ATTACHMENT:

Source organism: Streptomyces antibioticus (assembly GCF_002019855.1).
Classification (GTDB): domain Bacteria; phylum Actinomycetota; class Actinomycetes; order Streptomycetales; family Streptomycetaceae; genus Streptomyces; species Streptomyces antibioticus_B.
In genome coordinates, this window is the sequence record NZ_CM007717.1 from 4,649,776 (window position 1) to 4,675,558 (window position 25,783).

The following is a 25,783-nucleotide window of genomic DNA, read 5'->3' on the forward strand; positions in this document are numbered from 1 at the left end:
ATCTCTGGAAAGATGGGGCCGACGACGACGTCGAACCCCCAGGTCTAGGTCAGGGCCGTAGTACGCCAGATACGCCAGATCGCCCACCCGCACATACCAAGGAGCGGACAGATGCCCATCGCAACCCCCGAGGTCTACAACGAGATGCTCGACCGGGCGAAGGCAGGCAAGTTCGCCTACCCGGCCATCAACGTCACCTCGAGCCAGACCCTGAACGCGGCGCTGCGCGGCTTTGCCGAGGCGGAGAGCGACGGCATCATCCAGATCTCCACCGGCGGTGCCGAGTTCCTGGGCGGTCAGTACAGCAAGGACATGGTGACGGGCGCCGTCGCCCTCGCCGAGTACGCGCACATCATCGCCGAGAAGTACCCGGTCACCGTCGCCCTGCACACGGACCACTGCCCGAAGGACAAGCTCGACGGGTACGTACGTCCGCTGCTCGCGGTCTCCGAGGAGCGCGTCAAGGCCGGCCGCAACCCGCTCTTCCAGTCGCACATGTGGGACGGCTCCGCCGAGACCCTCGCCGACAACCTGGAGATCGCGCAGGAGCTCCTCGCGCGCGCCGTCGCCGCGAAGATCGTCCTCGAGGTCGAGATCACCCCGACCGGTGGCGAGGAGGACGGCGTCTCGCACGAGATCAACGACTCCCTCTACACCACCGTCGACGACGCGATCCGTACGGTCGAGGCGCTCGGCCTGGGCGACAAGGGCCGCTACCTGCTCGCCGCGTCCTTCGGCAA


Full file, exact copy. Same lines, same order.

Source organism: Streptomyces antibioticus (assembly GCF_002019855.1).
Classification (GTDB): domain Bacteria; phylum Actinomycetota; class Actinomycetes; order Streptomycetales; family Streptomycetaceae; genus Streptomyces; species Streptomyces antibioticus_B.
In genome coordinates, this window is the sequence record NZ_CM007717.1 from 4,649,776 (window position 1) to 4,675,558 (window position 25,783).

The following is a 25,783-nucleotide window of genomic DNA, read 5'->3' on the forward strand; positions in this document are numbered from 1 at the left end:
ATCTCTGGAAAGATGGGGCCGACGACGACGTCGAACCCCCAGGTCTAGGTCAGGGCCGTAGTACGCCAGATACGCCAGATCGCCCACCCGCACATACCAAGGAGCGGACAGATGCCCATCGCAACCCCCGAGGTCTACAACGAGATGCTCGACCGGGCGAAGGCAGGCAAGTTCGCCTACCCGGCCATCAACGTCACCTCGAGCCAGACCCTGAACGCGGCGCTGCGCGGCTTTGCCGAGGCGGAGAGCGACGGCATCATCCAGATCTCCACCGGCGGTGCCGAGTTCCTGGGCGGTCAGTACAGCAAGGACATGGTGACGGGCGCCGTCGCCCTCGCCGAGTACGCGCACATCATCGCCGAGAAGTACCCGGTCACCGTCGCCCTGCACACGGACCACTGCCCGAAGGACAAGCTCGACGGGTACGTACGTCCGCTGCTCGCGGTCTCCGAGGAGCGCGTCAAGGCCGGCCGCAACCCGCTCTTCCAGTCGCACATGTGGGACGGCTCCGCCGAGACCCTCGCCGACAACCTGGAGATCGCGCAGGAGCTCCTCGCGCGCGCCGTCGCCGCGAAGATCGTCCTCGAGGTCGAGATCACCCCGACCGGTGGCGAGGAGGACGGCGTCTCGCACGAGATCAACGACTCCCTCTACACCACCGTCGACGACGCGATCCGTACGGTCGAGGCGCTCGGCCTGGGCGACAAGGGCCGCTACCTGCTCGCCGCGTCCTTCGGCAA